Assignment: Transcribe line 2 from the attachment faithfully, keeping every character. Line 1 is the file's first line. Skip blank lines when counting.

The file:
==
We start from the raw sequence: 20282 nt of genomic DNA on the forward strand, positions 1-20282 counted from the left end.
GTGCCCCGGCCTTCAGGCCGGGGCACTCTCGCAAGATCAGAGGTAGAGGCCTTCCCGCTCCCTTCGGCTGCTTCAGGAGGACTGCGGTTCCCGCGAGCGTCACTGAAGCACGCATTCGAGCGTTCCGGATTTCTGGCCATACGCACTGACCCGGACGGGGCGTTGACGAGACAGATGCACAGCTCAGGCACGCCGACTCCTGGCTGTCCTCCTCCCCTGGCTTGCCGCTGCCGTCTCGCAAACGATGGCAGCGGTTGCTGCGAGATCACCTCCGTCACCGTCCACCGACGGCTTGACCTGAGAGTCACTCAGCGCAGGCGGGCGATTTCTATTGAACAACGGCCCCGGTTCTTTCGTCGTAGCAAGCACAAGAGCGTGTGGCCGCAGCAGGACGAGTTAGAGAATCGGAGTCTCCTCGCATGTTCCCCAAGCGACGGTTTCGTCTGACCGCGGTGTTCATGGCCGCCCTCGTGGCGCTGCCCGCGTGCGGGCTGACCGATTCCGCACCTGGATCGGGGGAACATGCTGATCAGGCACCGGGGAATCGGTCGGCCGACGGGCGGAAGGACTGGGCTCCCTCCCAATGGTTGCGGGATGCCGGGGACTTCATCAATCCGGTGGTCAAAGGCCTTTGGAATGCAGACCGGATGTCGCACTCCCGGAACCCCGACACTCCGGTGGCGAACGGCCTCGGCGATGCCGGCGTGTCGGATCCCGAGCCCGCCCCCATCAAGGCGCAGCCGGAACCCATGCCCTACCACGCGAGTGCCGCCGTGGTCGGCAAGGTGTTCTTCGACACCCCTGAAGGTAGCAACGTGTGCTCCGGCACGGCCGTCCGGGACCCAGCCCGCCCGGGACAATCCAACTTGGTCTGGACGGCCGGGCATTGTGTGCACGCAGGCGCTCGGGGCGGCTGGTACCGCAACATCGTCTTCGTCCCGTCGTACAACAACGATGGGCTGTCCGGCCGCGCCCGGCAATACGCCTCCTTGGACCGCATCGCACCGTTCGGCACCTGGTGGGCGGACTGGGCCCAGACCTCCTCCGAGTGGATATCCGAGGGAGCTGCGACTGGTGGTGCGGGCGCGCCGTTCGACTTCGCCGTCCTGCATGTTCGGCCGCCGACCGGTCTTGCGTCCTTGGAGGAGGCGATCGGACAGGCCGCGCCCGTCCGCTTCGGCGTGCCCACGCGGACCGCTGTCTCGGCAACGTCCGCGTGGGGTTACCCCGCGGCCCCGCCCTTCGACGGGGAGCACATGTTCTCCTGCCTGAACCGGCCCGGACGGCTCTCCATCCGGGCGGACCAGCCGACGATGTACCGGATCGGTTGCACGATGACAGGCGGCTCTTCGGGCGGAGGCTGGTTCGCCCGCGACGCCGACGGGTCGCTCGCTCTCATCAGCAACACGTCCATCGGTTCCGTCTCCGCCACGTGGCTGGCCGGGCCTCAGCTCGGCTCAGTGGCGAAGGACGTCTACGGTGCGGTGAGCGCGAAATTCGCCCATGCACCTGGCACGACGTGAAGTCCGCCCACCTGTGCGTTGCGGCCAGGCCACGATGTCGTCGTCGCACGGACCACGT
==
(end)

GTGCCCCGGCCTTCAGGCCGGGGCACTCTCGCAAGATCAGAGGTAGAGGCCTTCCCGCTCCCTTCGGCTGCTTCAGGAGGACTGCGGTTCCCGCGAGCGTCACTGAAGCACGCATTCGAGCGTTCCGGATTTCTGGCCATACGCACTGACCCGGACGGGGCGTTGACGAGACAGATGCACAGCTCAGGCACGCCGACTCCTGGCTGTCCTCCTCCCCTGGCTTGCCGCTGCCGTCTCGCAAACGATGGCAGCGGTTGCTGCGAGATCACCTCCGTCACCGTCCACCGACGGCTTGACCTGAGAGTCACTCAGCGCAGGCGGGCGATTTCTATTGAACAACGGCCCCGGTTCTTTCGTCGTAGCAAGCACAAGAGCGTGTGGCCGCAGCAGGACGAGTTAGAGAATCGGAGTCTCCTCGCATGTTCCCCAAGCGACGGTTTCGTCTGACCGCGGTGTTCATGGCCGCCCTCGTGGCGCTGCCCGCGTGCGGGCTGACCGATTCCGCACCTGGATCGGGGGAACATGCTGATCAGGCACCGGGGAATCGGTCGGCCGACGGGCGGAAGGACTGGGCTCCCTCCCAATGGTTGCGGGATGCCGGGGACTTCATCAATCCGGTGGTCAAAGGCCTTTGGAATGCAGACCGGATGTCGCACTCCCGGAACCCCGACACTCCGGTGGCGAACGGCCTCGGCGATGCCGGCGTGTCGGATCCCGAGCCCGCCCCCATCAAGGCGCAGCCGGAACCCATGCCCTACCACGCGAGTGCCGCCGTGGTCGGCAAGGTGTTCTTCGACACCCCTGAAGGTAGCAACGTGTGCTCCGGCACGGCCGTCCGGGACCCAGCCCGCCCGGGACAATCCAACTTGGTCTGGACGGCCGGGCATTGTGTGCACGCAGGCGCTCGGGGCGGCTGGTACCGCAACATCGTCTTCGTCCCGTCGTACAACAACGATGGGCTGTCCGGCCGCGCCCGGCAATACGCCTCCTTGGACCGCATCGCACCGTTCGGCACCTGGTGGGCGGACTGGGCCCAGACCTCCTCCGAGTGGATATCCGAGGGAGCTGCGACTGGTGGTGCGGGCGCGCCGTTCGACTTCGCCGTCCTGCATGTTCGGCCGCCGACCGGTCTTGCGTCCTTGGAGGAGGCGATCGGACAGGCCGCGCCCGTCCGCTTCGGCGTGCCCACGCGGACCGCTGTCTCGGCAACGTCCGCGTGGGGTTACCCCGCGGCCCCGCCCTTCGACGGGGAGCACATGTTCTCCTGCCTGAACCGGCCCGGACGGCTCTCCATCCGGGCGGACCAGCCGACGATGTACCGGATCGGTTGCACGATGACAGGCGGCTCTTCGGGCGGAGGCTGGTTCGCCCGCGACGCCGACGGGTCGCTCGCTCTCATCAGCAACACGTCCATCGGTTCCGTCTCCGCCACGTGGCTGGCCGGGCCTCAGCTCGGCTCAGTGGCGAAGGACGTCTACGGTGCGGTGAGCGCGAAATTCGCCCATGCACCTGGCACGACGTGAAGTCCGCCCACCTGTGCGTTGCGGCCAGGCCACGATGTCGTCGTCGCACGGACCACGT